Heterosexuality and Military Service
Zachary A. Kramer
Arizona State University - Sandra Day O'Connor College of Law
May 5, 2010
Northwestern University Law Review Colloquy, Vol. 104, 2010
The military’s “Don’t Ask, Don’t Tell” Policy (DADT) is based on a faulty understanding of the relationship between heterosexuality and military service. DADT is built around the idea that because gay sex disrupts unit cohesion, lesbians and gay men cannot be allowed to serve openly in the military. The policy rests on the idea that gay sex is more harmful to military effectiveness than other kinds of sexual conduct. Yet the military regulates a wide range of heterosexual sexual conduct - from blanket rules against sexual conduct altogether, to criminal laws targeting specific sexual acts and relationships, such as sodomy, adultery, fraternization, and a short-lived criminal law against pregnancy - and these regulations are all designed to protect unit cohesion. This Essay argues that DADT’s focus on homosexuality is misplaced. What the military thinks of as a problem with homosexuality is really a problem with sexual conduct in general.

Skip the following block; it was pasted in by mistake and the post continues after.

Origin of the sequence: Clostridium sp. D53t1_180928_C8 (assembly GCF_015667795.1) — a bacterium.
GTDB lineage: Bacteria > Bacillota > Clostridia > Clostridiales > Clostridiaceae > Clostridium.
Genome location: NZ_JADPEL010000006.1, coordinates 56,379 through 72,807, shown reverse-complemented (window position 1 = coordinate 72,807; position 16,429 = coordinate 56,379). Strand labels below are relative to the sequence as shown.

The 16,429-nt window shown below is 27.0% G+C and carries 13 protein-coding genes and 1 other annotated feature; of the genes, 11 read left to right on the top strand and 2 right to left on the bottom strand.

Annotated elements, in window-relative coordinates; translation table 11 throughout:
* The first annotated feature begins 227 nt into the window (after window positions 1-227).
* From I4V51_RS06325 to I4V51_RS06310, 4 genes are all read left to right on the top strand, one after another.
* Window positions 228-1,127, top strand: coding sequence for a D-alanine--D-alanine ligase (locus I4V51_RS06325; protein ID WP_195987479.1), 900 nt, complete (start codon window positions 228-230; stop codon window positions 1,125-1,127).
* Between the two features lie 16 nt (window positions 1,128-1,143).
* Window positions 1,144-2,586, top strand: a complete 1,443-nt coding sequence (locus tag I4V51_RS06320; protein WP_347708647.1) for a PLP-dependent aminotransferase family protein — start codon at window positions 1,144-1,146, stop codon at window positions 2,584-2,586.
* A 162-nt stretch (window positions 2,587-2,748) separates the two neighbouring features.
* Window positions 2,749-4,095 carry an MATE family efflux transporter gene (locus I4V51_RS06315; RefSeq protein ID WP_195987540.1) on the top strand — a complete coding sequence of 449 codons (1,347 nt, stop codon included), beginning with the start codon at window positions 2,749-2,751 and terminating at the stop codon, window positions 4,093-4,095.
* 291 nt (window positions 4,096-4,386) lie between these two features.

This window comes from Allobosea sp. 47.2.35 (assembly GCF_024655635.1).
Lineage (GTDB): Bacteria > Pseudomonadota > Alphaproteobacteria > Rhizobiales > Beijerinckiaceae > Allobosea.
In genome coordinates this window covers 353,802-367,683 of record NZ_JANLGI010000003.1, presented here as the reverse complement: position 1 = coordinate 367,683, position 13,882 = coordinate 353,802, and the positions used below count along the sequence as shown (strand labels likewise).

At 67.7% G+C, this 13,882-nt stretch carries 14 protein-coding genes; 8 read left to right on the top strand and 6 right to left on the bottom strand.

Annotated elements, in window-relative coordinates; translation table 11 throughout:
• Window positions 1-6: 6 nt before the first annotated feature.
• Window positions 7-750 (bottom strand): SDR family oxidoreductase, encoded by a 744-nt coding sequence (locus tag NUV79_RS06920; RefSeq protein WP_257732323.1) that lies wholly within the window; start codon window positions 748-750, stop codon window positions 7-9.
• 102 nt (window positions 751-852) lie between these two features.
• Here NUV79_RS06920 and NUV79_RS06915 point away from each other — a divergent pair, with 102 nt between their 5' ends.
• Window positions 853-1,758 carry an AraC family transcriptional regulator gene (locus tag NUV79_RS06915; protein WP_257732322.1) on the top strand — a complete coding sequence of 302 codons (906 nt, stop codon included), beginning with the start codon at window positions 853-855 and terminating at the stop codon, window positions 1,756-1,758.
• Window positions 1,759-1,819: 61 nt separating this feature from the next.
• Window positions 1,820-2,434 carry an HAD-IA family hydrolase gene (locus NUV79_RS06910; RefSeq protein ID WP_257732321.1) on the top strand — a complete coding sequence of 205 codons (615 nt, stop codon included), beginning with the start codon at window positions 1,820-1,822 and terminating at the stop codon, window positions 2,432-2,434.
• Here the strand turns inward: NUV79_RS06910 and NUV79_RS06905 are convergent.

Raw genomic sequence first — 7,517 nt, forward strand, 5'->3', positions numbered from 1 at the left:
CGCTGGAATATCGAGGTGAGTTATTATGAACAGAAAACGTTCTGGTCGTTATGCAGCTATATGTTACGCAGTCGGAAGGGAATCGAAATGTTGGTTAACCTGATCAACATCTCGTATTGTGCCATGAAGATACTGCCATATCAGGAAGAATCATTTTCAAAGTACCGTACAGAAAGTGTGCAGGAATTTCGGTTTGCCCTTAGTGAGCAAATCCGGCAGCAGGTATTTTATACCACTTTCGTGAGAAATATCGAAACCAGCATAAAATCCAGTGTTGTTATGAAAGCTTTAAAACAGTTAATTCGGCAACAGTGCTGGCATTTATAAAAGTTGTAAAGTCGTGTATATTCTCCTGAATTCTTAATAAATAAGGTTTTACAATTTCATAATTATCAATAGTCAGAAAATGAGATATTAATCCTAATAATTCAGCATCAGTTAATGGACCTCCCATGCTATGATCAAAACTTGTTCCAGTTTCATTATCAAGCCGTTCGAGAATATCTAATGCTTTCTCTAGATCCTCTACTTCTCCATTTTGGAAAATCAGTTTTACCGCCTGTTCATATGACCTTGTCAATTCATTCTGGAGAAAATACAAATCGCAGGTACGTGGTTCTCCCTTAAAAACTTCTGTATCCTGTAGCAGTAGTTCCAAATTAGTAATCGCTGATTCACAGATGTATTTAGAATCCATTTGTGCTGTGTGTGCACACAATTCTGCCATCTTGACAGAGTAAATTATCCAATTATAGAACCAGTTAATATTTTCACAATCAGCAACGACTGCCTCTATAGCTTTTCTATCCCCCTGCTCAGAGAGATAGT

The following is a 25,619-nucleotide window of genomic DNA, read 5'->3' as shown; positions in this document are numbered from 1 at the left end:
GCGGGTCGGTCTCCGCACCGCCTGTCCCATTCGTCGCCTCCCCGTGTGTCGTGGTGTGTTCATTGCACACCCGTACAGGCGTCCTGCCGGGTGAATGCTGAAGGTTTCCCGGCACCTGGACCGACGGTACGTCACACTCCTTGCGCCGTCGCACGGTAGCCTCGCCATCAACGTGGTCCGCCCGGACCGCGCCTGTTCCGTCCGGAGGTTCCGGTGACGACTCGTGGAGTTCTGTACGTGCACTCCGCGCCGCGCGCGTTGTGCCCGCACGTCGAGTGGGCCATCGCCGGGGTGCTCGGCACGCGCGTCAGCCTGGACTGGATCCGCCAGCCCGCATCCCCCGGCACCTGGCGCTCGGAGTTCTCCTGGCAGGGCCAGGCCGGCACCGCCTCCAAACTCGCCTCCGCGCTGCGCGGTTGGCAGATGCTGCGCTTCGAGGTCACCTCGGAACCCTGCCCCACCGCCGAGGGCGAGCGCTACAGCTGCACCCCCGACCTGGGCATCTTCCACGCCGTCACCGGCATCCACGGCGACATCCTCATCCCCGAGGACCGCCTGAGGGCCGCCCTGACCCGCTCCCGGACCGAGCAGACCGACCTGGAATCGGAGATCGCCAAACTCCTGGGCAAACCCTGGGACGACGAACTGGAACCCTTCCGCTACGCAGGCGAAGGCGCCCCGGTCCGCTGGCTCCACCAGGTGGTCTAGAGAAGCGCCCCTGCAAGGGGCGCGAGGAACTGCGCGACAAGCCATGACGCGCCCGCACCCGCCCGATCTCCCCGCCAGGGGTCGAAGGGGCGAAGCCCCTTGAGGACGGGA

Number of Pages in PDF File: 25
Keywords: Homosexuality, Heterosexuality, Employment, Military, SexAccepted Paper Series
Date posted: May 6, 2010
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